Peace Poll Reveals People Think Conflict Prevention Is Better than Cure

CONFLICT RESOLUTION - MEDIATION, 1 Oct 2018

Harriet Lamb | Peace News – TRANSCEND Media Service

20 Sep 2018 – The figures on conflict are truly depressing. More countries are experiencing violent conflict now than at any time in the past 30 years. More people are displaced from their homes now than any time after the Second World War, with the cost of conflict estimated at a whopping US$1.04 trillion a year.

Against this disturbing background, it is all the more important to understand what the people behind the numbers actually experience, how they respond to violent conflict, and how they think their governments should respond.

International Alert and the British Council, in partnership with global polling agency RIWI, set out to find some answers to these questions. Our inaugural Peace Perceptions Poll was conducted in 15 countries, from more peaceful states to those at risk of conflict, and those where there is active armed conflict.

And our results showed that people fundamentally understood what it takes to get to peace.

When we asked people about the most effective approach to creating long-term peace, most said it was through ‘dealing with the reasons why people fight in the first place’ (29%), followed by ‘supporting societies and communities to resolve conflict peacefully’ (22%). These options were way ahead of military interventions, chosen by only 9% of people.

Asked where their governments should spend more to promote peace, people gave top ranking to ‘dealing with the reasons why people fight in the first place’. This was strongly followed by ‘teaching peace, tolerance and conflict resolution in schools’. Again, military interventions had the least support.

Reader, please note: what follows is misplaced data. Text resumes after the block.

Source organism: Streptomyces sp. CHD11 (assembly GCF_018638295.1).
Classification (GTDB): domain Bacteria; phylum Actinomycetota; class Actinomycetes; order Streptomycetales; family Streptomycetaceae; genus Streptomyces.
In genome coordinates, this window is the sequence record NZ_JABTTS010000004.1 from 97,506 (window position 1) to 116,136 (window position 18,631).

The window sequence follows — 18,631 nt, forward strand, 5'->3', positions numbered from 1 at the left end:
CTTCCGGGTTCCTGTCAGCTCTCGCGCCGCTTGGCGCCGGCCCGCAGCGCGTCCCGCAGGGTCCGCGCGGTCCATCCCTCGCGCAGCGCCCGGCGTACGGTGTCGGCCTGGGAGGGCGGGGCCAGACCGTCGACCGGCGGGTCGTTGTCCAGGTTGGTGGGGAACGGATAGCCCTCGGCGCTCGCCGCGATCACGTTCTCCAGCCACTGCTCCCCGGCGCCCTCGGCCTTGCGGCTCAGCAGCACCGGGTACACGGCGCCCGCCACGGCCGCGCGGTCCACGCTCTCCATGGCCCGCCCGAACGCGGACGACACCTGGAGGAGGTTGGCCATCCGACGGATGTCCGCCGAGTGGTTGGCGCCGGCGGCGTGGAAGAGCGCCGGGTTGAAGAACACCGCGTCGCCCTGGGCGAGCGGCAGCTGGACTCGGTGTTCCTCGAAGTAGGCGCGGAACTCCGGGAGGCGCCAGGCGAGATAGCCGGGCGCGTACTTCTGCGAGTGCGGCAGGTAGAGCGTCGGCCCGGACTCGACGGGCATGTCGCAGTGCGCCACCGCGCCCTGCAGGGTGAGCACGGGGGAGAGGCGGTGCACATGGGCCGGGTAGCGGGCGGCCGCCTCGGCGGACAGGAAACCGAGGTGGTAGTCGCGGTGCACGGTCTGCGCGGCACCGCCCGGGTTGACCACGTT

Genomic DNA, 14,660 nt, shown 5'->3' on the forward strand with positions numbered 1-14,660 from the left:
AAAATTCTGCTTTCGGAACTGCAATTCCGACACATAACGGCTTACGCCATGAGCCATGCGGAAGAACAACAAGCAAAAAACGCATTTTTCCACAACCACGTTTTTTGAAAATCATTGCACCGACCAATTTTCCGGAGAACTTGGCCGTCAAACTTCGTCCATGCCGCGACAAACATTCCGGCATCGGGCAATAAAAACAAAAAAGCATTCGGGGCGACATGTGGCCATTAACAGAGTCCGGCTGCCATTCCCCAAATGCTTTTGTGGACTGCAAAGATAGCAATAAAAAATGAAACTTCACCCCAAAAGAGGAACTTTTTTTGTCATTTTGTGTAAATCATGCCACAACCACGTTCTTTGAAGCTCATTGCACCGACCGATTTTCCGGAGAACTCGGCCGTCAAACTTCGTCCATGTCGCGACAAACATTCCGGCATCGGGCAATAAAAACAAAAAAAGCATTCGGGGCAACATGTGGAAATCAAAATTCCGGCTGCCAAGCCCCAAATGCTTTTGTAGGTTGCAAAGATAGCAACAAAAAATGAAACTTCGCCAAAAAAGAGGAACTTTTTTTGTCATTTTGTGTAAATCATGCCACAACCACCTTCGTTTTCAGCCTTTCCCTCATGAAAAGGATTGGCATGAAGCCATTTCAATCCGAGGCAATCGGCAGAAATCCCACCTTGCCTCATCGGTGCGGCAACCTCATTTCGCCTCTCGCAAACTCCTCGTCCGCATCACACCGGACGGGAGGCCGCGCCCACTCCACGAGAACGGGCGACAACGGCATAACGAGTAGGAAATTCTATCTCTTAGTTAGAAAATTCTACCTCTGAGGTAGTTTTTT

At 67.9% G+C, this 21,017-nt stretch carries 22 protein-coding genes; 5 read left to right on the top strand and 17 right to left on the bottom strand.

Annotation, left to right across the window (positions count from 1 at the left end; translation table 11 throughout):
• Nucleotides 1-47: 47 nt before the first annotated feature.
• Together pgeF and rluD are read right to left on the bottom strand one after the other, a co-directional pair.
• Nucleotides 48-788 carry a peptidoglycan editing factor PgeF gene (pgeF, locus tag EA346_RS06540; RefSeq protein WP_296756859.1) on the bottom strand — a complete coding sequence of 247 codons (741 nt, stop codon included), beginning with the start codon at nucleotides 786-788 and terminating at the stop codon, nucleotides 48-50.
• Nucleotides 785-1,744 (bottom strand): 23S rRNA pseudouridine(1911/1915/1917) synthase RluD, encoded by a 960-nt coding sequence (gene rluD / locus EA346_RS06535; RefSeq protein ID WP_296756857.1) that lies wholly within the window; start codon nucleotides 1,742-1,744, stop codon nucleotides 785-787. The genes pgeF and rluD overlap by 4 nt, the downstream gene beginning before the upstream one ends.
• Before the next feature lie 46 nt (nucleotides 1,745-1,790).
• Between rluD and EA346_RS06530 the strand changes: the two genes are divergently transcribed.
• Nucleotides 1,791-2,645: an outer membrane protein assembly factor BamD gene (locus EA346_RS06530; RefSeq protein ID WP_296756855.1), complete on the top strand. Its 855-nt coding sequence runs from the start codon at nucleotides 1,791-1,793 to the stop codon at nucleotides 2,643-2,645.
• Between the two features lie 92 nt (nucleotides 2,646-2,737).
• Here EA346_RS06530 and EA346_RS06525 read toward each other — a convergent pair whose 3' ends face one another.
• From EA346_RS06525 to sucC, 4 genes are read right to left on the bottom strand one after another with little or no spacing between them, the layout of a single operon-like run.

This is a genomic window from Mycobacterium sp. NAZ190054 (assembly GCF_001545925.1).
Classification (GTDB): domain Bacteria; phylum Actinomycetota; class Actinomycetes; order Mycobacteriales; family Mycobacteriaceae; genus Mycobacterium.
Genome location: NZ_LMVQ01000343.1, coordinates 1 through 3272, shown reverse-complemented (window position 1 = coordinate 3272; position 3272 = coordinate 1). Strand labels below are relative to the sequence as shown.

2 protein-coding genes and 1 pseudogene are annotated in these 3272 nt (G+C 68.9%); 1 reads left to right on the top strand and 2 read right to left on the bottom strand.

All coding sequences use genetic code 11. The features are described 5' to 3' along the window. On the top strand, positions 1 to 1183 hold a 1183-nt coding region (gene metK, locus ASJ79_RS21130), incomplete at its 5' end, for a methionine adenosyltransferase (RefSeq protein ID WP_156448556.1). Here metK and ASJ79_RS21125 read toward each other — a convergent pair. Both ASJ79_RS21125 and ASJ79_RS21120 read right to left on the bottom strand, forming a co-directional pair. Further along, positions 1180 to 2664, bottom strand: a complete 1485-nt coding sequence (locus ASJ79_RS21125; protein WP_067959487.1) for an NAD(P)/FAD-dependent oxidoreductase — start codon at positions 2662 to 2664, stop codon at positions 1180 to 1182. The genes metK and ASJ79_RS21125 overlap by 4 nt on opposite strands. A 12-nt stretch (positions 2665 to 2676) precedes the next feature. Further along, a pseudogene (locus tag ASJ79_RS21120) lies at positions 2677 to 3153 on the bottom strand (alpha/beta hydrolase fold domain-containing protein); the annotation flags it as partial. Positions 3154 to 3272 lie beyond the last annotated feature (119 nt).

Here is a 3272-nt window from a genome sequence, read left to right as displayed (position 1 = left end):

Our findings, we hope, will provide crucial insight for global leaders and policy-makers aspiring to deal with the root causes of conflict. The public have crisis fatigue and they do support governments addressing the long-term root causes of violence. What’s more they have a keen sense of where those roots lie.

Across the world, ‘lack of jobs and ability to provide for one’s family’ was seen as the main reason that would push people to violent action. This was followed by a ‘sense of injustice’ and a ‘need to improve one’s social status’. By contrast, political and economic inclusion were overwhelmingly regarded as fundamental to peace and security.

Our poll also found that we have more in common than we think, especially on what we think constitutes a peaceful society. People said societies are peaceful when: they can resolve disputes without violence, they have the opportunity to earn a living to support their family, there is less crime, they can vote in a national election, there is less violence. That’s probably not a bad read-over to the peace factors routinely used by many peacebuilding organisations.

Among the complexity of views, what shines through is evidence that people have an innate understanding of, and support for, peacebuilding approaches. Yet peacebuilding has been a relatively underused tool compared to other responses to conflict, such as military intervention and humanitarian aid, both of which are used responsively rather than preventatively.